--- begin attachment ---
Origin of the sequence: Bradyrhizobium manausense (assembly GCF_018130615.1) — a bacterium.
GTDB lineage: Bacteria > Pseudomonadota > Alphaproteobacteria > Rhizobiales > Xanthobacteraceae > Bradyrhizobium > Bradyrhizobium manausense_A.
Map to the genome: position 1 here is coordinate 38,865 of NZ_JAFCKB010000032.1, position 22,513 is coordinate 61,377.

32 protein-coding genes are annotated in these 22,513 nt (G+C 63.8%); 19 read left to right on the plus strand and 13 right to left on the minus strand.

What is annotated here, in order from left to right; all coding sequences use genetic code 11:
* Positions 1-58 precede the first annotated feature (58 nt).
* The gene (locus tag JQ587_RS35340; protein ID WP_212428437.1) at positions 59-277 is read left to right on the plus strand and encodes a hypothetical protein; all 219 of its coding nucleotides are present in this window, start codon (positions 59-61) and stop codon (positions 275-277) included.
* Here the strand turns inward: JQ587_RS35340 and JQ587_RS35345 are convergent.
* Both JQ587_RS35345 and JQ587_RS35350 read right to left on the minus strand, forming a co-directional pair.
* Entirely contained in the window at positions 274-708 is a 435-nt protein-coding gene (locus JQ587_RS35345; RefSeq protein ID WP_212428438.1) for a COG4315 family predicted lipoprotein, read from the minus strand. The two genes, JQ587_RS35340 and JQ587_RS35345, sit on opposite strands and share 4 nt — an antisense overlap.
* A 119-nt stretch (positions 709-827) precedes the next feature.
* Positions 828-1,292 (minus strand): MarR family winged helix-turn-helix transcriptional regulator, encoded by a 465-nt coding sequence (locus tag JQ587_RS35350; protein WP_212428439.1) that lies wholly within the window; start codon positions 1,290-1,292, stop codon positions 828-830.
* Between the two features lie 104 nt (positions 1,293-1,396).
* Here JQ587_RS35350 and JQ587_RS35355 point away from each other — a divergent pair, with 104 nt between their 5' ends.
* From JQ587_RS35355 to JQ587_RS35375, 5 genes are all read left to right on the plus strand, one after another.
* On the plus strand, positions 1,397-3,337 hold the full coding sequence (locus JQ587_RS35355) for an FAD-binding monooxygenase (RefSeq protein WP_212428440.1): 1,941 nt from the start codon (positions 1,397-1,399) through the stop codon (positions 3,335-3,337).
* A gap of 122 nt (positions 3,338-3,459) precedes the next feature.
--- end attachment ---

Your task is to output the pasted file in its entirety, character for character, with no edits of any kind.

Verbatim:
Origin of the sequence: Bradyrhizobium manausense (assembly GCF_018130615.1) — a bacterium.
GTDB lineage: Bacteria > Pseudomonadota > Alphaproteobacteria > Rhizobiales > Xanthobacteraceae > Bradyrhizobium > Bradyrhizobium manausense_A.
Map to the genome: position 1 here is coordinate 38,865 of NZ_JAFCKB010000032.1, position 22,513 is coordinate 61,377.

32 protein-coding genes are annotated in these 22,513 nt (G+C 63.8%); 19 read left to right on the plus strand and 13 right to left on the minus strand.

What is annotated here, in order from left to right; all coding sequences use genetic code 11:
* Positions 1-58 precede the first annotated feature (58 nt).
* The gene (locus tag JQ587_RS35340; protein ID WP_212428437.1) at positions 59-277 is read left to right on the plus strand and encodes a hypothetical protein; all 219 of its coding nucleotides are present in this window, start codon (positions 59-61) and stop codon (positions 275-277) included.
* Here the strand turns inward: JQ587_RS35340 and JQ587_RS35345 are convergent.
* Both JQ587_RS35345 and JQ587_RS35350 read right to left on the minus strand, forming a co-directional pair.
* Entirely contained in the window at positions 274-708 is a 435-nt protein-coding gene (locus JQ587_RS35345; RefSeq protein ID WP_212428438.1) for a COG4315 family predicted lipoprotein, read from the minus strand. The two genes, JQ587_RS35340 and JQ587_RS35345, sit on opposite strands and share 4 nt — an antisense overlap.
* A 119-nt stretch (positions 709-827) precedes the next feature.
* Positions 828-1,292 (minus strand): MarR family winged helix-turn-helix transcriptional regulator, encoded by a 465-nt coding sequence (locus tag JQ587_RS35350; protein WP_212428439.1) that lies wholly within the window; start codon positions 1,290-1,292, stop codon positions 828-830.
* Between the two features lie 104 nt (positions 1,293-1,396).
* Here JQ587_RS35350 and JQ587_RS35355 point away from each other — a divergent pair, with 104 nt between their 5' ends.
* From JQ587_RS35355 to JQ587_RS35375, 5 genes are all read left to right on the plus strand, one after another.
* On the plus strand, positions 1,397-3,337 hold the full coding sequence (locus JQ587_RS35355) for an FAD-binding monooxygenase (RefSeq protein WP_212428440.1): 1,941 nt from the start codon (positions 1,397-1,399) through the stop codon (positions 3,335-3,337).
* A gap of 122 nt (positions 3,338-3,459) precedes the next feature.